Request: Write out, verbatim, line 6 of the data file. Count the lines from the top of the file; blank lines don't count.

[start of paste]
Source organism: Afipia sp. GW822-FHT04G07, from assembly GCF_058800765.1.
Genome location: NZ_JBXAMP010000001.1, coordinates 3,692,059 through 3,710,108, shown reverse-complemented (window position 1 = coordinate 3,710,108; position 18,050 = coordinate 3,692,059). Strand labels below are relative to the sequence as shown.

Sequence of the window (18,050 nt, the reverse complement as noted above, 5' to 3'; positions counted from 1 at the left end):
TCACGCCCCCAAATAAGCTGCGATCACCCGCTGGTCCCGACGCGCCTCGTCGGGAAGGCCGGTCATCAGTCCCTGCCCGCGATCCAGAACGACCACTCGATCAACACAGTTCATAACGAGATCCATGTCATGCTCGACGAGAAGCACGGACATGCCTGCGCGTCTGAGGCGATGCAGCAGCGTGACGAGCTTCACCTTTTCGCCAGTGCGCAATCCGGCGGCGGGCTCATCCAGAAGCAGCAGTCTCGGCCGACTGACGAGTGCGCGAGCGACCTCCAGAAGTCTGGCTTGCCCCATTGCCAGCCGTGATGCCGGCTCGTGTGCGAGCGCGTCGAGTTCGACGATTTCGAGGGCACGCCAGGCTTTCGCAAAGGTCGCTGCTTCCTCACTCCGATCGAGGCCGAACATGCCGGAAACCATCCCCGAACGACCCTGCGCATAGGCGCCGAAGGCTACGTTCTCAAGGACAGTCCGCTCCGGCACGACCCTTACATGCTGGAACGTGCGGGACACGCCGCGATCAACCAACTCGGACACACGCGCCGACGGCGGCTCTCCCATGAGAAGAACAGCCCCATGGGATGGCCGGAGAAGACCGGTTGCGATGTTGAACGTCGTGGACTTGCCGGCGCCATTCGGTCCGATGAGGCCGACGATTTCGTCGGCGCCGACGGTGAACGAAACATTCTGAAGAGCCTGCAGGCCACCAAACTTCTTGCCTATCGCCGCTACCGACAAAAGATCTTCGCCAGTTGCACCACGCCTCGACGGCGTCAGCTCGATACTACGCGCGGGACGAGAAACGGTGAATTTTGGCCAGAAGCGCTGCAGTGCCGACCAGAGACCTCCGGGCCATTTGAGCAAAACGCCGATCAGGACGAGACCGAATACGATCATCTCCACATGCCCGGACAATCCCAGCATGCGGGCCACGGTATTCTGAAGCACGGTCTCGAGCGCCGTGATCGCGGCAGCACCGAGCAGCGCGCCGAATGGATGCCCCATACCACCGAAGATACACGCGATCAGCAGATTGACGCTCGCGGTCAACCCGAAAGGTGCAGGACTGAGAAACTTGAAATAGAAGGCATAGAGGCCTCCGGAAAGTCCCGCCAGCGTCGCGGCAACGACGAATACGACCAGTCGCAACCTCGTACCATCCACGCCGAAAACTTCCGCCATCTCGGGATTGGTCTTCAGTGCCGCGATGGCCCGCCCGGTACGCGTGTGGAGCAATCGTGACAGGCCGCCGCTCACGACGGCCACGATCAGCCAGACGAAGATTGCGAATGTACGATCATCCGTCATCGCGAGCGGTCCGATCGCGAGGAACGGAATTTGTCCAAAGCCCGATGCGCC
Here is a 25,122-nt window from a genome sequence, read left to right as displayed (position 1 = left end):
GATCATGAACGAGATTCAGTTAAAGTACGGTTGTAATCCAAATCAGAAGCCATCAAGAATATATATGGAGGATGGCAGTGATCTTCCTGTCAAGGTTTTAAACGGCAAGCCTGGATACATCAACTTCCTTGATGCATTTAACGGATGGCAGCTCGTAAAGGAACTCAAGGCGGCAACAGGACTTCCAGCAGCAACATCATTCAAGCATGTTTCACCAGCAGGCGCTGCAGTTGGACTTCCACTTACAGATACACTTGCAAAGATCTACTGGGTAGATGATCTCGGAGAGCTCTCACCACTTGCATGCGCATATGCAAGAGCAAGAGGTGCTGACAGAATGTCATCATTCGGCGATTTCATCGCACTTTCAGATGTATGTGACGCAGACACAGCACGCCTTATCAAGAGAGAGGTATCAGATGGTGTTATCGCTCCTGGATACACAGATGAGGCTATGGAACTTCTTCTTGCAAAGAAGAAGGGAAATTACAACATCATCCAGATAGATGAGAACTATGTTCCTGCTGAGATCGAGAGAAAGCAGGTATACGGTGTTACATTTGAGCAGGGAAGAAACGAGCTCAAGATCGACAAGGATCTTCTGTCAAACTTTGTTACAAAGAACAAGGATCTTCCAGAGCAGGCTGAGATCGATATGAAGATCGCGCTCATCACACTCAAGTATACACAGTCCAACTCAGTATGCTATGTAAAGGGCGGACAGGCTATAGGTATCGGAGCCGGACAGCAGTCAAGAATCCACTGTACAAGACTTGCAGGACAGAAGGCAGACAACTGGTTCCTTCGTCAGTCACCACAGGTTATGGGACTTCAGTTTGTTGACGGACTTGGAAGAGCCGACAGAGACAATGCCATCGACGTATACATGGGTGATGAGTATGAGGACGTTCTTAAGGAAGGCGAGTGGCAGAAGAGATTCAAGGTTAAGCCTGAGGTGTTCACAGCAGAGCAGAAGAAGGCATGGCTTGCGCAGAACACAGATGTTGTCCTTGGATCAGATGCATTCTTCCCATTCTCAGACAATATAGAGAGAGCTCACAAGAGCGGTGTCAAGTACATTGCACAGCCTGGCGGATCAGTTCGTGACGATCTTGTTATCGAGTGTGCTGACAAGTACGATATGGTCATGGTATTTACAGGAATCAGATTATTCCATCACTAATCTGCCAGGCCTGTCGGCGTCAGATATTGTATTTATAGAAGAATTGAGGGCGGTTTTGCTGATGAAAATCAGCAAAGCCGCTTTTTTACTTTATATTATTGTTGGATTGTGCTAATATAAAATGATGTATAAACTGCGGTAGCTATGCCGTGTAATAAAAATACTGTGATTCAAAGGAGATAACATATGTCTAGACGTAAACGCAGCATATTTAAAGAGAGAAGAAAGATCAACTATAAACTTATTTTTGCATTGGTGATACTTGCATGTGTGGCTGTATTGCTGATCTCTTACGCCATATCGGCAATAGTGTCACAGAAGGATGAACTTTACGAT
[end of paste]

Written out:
GATCATGAACGAGATTCAGTTAAAGTACGGTTGTAATCCAAATCAGAAGCCATCAAGAATATATATGGAGGATGGCAGTGATCTTCCTGTCAAGGTTTTAAACGGCAAGCCTGGATACATCAACTTCCTTGATGCATTTAACGGATGGCAGCTCGTAAAGGAACTCAAGGCGGCAACAGGACTTCCAGCAGCAACATCATTCAAGCATGTTTCACCAGCAGGCGCTGCAGTTGGACTTCCACTTACAGATACACTTGCAAAGATCTACTGGGTAGATGATCTCGGAGAGCTCTCACCACTTGCATGCGCATATGCAAGAGCAAGAGGTGCTGACAGAATGTCATCATTCGGCGATTTCATCGCACTTTCAGATGTATGTGACGCAGACACAGCACGCCTTATCAAGAGAGAGGTATCAGATGGTGTTATCGCTCCTGGATACACAGATGAGGCTATGGAACTTCTTCTTGCAAAGAAGAAGGGAAATTACAACATCATCCAGATAGATGAGAACTATGTTCCTGCTGAGATCGAGAGAAAGCAGGTATACGGTGTTACATTTGAGCAGGGAAGAAACGAGCTCAAGATCGACAAGGATCTTCTGTCAAACTTTGTTACAAAGAACAAGGATCTTCCAGAGCAGGCTGAGATCGATATGAAGATCGCGCTCATCACACTCAAGTATACACAGTCCAACTCAGTATGCTATGTAAAGGGCGGACAGGCTATAGGTATCGGAGCCGGACAGCAGTCAAGAATCCACTGTACAAGACTTGCAGGACAGAAGGCAGACAACTGGTTCCTTCGTCAGTCACCACAGGTTATGGGACTTCAGTTTGTTGACGGACTTGGAAGAGCCGACAGAGACAATGCCATCGACGTATACATGGGTGATGAGTATGAGGACGTTCTTAAGGAAGGCGAGTGGCAGAAGAGATTCAAGGTTAAGCCTGAGGTGTTCACAGCAGAGCAGAAGAAGGCATGGCTTGCGCAGAACACAGATGTTGTCCTTGGATCAGATGCATTCTTCCCATTCTCAGACAATATAGAGAGAGCTCACAAGAGCGGTGTCAAGTACATTGCACAGCCTGGCGGATCAGTTCGTGACGATCTTGTTATCGAGTGTGCTGACAAGTACGATATGGTCATGGTATTTACAGGAATCAGATTATTCCATCACTAATCTGCCAGGCCTGTCGGCGTCAGATATTGTATTTATAGAAGAATTGAGGGCGGTTTTGCTGATGAAAATCAGCAAAGCCGCTTTTTTACTTTATATTATTGTTGGATTGTGCTAATATAAAATGATGTATAAACTGCGGTAGCTATGCCGTGTAATAAAAATACTGTGATTCAAAGGAGATAACATATGTCTAGACGTAAACGCAGCATATTTAAAGAGAGAAGAAAGATCAACTATAAACTTATTTTTGCATTGGTGATACTTGCATGTGTGGCTGTATTGCTGATCTCTTACGCCATATCGGCAATAGTGTCACAGAAGGATGAACTTTACGAT